Love the comedy, from Python to WAY beyond. My local PBS-affiliate runs more Limey laffs than any other station in the country, and was the first to do so when they got Monty Python for dirt-cheep in 1975. It is thought that the series would have been lost entirely had KERA not saved it from the dustbin. I watch several hours of Britcom most weekends, ranging from around 1980 to the early 2000's. And I really dig Doctor Who as well (if I ever get an RT-P I'm gonna paint it dark blue and get a license plate that says TARDIS ).

    Love the beer!

    Had a Mini in Germany- loved that rustbucket too, as well as the gaggle of Sunbeam Alpines my dad had when I was a kid.

    And the music- gonna turn on some Madness right now! Then maybe some Iron Maiden, ELO, Richard Thompson, or...!

    People joke about the food, but I have liked what I've tried so far.

    I have yet to visit Britain, but I flew over on the way to Germany. I only know this because the pilot told we could see London outlined in lights out the left-windows. We were at 44K' and it was about an hour before sunrise. I recognised the shape of the city and the dark snake of the Thames from many maps I've seen.
    I will not hesitate to visit if the USD ever gets back to a reasonable exchange-rate.

    And that's just my random musings on the subject for the moment.
    2012 R1200GS
    "If you can't fix it with a hammer, it's electrical." -somebody's dad
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  10. #10
    SNC1923
    Guest
    My anglophilia probably stems from my mother who was an Aussie. I know, a poor, backward cousin, but anglo nonetheless. My mom was a true victorian and was raised in Australia in the 20s, which I figure was proabably like Brittain in the 1890s.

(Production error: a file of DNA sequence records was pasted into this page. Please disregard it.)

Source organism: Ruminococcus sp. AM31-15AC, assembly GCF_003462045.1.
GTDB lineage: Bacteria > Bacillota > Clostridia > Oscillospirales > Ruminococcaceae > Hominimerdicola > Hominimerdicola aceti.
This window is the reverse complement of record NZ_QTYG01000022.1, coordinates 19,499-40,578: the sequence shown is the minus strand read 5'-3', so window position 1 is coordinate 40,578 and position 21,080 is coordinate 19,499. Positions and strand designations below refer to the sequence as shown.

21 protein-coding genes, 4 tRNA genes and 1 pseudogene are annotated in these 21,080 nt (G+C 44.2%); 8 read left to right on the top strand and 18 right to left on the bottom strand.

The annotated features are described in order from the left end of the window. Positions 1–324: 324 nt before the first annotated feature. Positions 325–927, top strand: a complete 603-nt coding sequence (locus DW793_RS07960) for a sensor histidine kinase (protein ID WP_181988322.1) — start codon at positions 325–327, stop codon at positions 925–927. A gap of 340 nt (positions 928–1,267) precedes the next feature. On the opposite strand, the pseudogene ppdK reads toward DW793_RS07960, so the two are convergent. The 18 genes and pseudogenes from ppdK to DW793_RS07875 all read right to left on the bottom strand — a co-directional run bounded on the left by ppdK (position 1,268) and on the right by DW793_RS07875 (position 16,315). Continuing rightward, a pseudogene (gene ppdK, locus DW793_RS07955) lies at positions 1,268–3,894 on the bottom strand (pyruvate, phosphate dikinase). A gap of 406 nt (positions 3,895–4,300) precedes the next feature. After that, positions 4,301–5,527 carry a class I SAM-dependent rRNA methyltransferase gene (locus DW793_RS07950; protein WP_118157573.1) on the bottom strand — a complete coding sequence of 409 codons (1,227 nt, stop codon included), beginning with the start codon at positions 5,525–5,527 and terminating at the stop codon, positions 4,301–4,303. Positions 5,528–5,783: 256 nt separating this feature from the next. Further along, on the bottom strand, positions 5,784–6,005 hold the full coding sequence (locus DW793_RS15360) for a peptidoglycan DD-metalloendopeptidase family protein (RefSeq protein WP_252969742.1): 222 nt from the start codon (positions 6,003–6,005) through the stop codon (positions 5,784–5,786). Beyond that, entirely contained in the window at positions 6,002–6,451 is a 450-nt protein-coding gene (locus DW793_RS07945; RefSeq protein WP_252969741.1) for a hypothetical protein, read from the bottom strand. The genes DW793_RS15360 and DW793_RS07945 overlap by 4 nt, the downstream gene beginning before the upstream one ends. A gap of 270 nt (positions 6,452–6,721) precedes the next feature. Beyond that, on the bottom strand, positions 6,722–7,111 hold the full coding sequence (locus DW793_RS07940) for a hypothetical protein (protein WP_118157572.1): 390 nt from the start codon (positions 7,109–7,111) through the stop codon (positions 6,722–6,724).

I have a dear friend who is Brittish and love Monty Python, British candy, some of their food, history, etc. . . . They did rule the world for a time, you know.

    Brits have great, colorful turns of phrase that I greatly enjoy, but they don't hold a candle to the Aussies. Although they speak English, their arcane references and nonsensical expression render them almost unintelligable. Great fun! My current favorite is "on your bike," for "get out of here." It's not archane or unintelligable, but there's something charming about it. My wife and I say it to each other all the time.

  11. #11
    Quote Originally Posted by The_Veg View Post
    I'm an anglophile.

    Love the comedy, from Python to WAY beyond. My local PBS-affiliate runs more Limey laffs than any other station in the country, and was the first to do so when they got Monty Python for dirt-cheep in 1975. It is thought that the series would have been lost entirely had KERA not saved it from the dustbin. I watch several hours of Britcom most weekends, ranging from around 1980 to the early 2000's. And I really dig Doctor Who as well (if I ever get an RT-P I'm gonna paint it dark blue and get a license plate that says TARDIS ).

    Love the beer!

    Had a Mini in Germany- loved that rustbucket too, as well as the gaggle of Sunbeam Alpines my dad had when I was a kid.

    And the music- gonna turn on some Madness right now! Then maybe some Iron Maiden, ELO, Richard Thompson, or...!

    People joke about the food, but I have liked what I've tried so far.